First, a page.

Rapidly becoming one of the last green spaces amid McKinney’s suburban development, Myers Park & Event Center provides a bucolic setting. Featuring the beautiful research gardens of the Collin County Master Gardeners, the park offers a sense of seclusion while remaining a wonderfully accessible rental venue. The 158-acre park includes a beautifully rustic 5,000-square-foot reception hall with full caterer’s kitchen and open space to serve any vision. The gazebo—with its lake and fountain backdrop, or the perennial garden—with its scenic view of the lake and hilly trees, are the perfect settings for an outdoor wedding. In addition to being a popular choice for weddings and holiday gatherings, Myers Park & Event Center offers a variety of entertainment options for birthday parties, family reunions, livestock and dog shows, cross country or obstacle course races, scouting, youth camping and much more. The park is also home to the Collin County Farm Museum and their unique hands-on workshops celebrating the county’s rural history. Where else can you take a class that teaches you how to drive a 1911 Ford Model T or learn to make cheese and soaps from scratch? Judy Florence, the park manager, reiterates, “Collin County used to be ‘way out in the country,’ with a lot of farm land that is quickly being replaced. Myers Park & Event Center is a great place for honoring our rural roots and remembering our history.” For more information visit www.myersinfo.com, call 972.548.4792 or email mpec@ collincountytx.gov. v

In 2010, theater enthusiasts LaMar and Gena Graham and their son, Darien, relocated from Alaska to Allen and were surprised to learn that the city lacked a local theatre. Seeing the need, the family posted flyers at the library and around town, inviting people interested in theatre to a meeting. Five people showed up, and that core group aligned with the Allen Arts Alliance to create (ACT) Allen’s Community Theatre. The organization has since grown from those humble beginnings to perform shows at The Harvest Church and the Allen Christian Church and, most recently, to their newest, larger facility on Main Street, which now has space for up to 100 patrons per show. ACT welcomes all community members who wish to participate, help or express themselves through theatre, both on and off stage. In addition, they offer year-round theater classes for children and adults and support a monthly Improv night known as The Dark Night Players. Now celebrating their 5th season, ACT’s current show is Crimes of the Heart, running January 29 to February 14. Upcoming performances for their season also include The Philadelphia Story, Blithe Spirit and The Wizard of Oz. Sampler tickets to three or more shows are available at a 10 percent discount. Allen’s Community Theatre is located at 1210 E. Main St., Ste. 300, in the southwest corner at Allen Heights, in Allen. For more information or tickets, visit allenscommunitytheatre.net. v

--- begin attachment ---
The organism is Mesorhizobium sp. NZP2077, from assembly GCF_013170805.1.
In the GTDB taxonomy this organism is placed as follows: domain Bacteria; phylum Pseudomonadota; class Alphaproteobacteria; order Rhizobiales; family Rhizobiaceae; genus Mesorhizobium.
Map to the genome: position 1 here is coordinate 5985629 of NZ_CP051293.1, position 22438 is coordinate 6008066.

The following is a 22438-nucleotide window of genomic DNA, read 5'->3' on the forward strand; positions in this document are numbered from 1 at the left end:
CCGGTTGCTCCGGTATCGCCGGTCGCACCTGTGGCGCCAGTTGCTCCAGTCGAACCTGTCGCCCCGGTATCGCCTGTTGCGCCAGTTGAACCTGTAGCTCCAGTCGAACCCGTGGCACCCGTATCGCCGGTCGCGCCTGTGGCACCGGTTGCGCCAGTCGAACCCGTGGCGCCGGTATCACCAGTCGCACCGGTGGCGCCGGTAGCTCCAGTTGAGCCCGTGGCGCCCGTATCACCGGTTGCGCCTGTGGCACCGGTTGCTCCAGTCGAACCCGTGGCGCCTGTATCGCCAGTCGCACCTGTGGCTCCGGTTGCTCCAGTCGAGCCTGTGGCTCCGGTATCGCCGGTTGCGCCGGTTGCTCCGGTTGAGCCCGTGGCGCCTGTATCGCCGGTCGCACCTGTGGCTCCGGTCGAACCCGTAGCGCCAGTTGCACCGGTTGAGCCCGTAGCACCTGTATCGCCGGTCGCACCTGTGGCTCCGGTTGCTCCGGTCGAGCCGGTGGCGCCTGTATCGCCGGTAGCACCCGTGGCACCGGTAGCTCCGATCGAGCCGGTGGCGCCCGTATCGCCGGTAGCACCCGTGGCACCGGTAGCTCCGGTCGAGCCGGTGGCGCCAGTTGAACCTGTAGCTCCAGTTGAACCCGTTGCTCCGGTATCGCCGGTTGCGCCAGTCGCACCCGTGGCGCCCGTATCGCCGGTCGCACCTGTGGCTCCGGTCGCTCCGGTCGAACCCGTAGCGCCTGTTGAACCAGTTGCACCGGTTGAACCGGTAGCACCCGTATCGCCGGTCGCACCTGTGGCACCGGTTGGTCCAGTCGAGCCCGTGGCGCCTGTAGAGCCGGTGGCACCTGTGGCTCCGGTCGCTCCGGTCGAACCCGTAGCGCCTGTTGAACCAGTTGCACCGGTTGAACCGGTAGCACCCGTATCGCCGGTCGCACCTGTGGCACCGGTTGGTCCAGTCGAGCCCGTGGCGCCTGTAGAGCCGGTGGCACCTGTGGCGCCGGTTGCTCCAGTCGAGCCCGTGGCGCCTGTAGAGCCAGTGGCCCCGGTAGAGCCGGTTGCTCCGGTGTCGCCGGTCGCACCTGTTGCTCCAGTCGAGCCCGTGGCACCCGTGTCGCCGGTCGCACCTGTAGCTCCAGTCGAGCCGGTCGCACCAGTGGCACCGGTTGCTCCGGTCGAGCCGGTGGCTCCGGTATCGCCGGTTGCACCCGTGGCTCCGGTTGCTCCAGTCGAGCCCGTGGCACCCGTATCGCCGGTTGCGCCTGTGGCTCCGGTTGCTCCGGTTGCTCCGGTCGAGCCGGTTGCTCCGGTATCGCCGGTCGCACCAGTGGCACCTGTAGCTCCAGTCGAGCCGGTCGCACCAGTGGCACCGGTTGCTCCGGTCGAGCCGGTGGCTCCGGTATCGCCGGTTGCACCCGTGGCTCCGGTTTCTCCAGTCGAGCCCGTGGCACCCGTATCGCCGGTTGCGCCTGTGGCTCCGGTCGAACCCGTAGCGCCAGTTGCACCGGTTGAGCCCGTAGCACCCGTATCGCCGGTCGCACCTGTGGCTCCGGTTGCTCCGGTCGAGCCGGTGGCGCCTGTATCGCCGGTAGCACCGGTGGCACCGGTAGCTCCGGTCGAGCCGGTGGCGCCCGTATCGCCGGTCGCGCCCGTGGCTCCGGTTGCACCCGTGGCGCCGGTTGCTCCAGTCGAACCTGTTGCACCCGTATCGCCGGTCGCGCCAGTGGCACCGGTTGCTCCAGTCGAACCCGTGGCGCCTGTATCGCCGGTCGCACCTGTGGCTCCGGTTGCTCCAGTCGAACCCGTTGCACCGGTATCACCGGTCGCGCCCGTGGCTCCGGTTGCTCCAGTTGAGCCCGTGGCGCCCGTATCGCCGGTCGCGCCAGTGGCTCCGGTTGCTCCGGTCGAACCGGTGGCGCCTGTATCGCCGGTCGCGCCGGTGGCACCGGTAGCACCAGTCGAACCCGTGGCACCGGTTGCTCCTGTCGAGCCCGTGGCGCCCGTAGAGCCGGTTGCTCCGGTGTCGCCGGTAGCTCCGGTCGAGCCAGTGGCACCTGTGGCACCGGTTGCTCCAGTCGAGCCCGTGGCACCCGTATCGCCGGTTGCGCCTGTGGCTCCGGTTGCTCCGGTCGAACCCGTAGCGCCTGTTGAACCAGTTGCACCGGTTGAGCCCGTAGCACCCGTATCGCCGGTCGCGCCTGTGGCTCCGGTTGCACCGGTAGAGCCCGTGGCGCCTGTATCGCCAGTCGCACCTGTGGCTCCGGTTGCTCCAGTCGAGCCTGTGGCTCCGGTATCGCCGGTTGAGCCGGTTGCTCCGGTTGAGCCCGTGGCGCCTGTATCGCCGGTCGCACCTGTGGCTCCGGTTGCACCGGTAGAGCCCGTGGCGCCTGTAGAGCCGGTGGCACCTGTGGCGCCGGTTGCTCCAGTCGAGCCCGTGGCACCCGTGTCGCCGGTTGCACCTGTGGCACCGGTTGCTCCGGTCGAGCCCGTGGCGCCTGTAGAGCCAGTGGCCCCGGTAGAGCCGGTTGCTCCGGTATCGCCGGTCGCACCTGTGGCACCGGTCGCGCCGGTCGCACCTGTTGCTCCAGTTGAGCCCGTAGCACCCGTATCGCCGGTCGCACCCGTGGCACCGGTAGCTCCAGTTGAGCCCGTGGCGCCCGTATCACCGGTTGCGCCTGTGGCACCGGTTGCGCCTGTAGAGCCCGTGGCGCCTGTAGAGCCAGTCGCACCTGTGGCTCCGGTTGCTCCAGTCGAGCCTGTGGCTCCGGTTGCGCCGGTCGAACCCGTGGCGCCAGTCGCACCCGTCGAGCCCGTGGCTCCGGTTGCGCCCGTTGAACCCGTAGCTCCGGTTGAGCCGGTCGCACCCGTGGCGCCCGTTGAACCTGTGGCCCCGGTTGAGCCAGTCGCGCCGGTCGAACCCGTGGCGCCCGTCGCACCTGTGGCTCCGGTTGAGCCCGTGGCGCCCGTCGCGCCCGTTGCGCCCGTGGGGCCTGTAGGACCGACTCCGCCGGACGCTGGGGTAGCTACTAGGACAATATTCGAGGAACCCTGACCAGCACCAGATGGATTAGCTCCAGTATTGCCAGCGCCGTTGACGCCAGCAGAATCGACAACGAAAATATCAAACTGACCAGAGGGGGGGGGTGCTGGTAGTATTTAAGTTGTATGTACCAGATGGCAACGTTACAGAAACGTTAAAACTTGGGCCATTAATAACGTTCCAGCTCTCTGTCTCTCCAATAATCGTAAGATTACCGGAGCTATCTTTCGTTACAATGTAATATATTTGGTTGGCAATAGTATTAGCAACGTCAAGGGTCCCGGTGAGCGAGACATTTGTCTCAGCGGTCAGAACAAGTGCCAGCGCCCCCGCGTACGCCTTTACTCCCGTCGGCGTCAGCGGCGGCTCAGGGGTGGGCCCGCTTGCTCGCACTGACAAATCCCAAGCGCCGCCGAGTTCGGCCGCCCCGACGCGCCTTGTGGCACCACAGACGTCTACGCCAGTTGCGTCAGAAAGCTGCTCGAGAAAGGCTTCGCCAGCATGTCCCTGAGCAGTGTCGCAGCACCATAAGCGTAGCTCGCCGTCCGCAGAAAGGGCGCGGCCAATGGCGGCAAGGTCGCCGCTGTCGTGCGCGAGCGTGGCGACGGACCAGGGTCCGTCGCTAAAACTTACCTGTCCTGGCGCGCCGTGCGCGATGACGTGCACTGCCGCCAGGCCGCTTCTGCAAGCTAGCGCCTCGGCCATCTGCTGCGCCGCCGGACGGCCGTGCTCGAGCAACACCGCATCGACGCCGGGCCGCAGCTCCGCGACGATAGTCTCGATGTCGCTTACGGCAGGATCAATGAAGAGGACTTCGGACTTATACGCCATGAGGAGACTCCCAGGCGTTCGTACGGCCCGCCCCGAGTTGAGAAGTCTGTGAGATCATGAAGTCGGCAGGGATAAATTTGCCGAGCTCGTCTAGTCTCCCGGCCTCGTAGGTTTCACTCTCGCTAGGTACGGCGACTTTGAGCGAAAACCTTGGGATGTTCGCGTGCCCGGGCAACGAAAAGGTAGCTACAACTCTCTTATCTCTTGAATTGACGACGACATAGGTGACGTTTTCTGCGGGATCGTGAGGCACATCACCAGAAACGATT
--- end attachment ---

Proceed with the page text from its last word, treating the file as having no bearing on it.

Barton Black offers full-service tax preparation with a personal touch. “Many of my clients have been with me for years and years. Some of these are former Allen residents that have stayed with me even after they’ve moved out of state,” Barton says. “I also get a lot of referrals, and that means a lot to me.” The reason for this loyalty lies in Barton’s ability to give individual attention to his clients— along with his dedication to helping them minimize their taxes. “I enjoy helping my clients get their tax situation straightened out when they’re not in compliance–if, for example, they’ve fallen behind or owe back taxes,” Barton says. “I also really like figuring out how to present someone’s information on their tax return in the best possible way, resulting in the lowest taxes possible. I aim at getting them every tax break possible, while still adhering to the tax laws.” Barton’s CPA firm focuses on small business and personal IRS taxes. While their services are most in demand during tax season, the firm is available year-round to advice clients on other financial topics that affect their tax liability. Barton has been a professionally licensed CPA and Allen resident for over 30 years. He is an active member of the Allen Chamber of Commerce and also enjoys volunteering through Allen Community Outreach, his church and The Gideon’s International. Barton Black’s office is located at 103 South Bonham Drive in Allen. For more information, call 972.727.2829 or visit www.7cpatax. com. v

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Profile for Allen Image

Allen Image February 2016  

Allen Image February 2016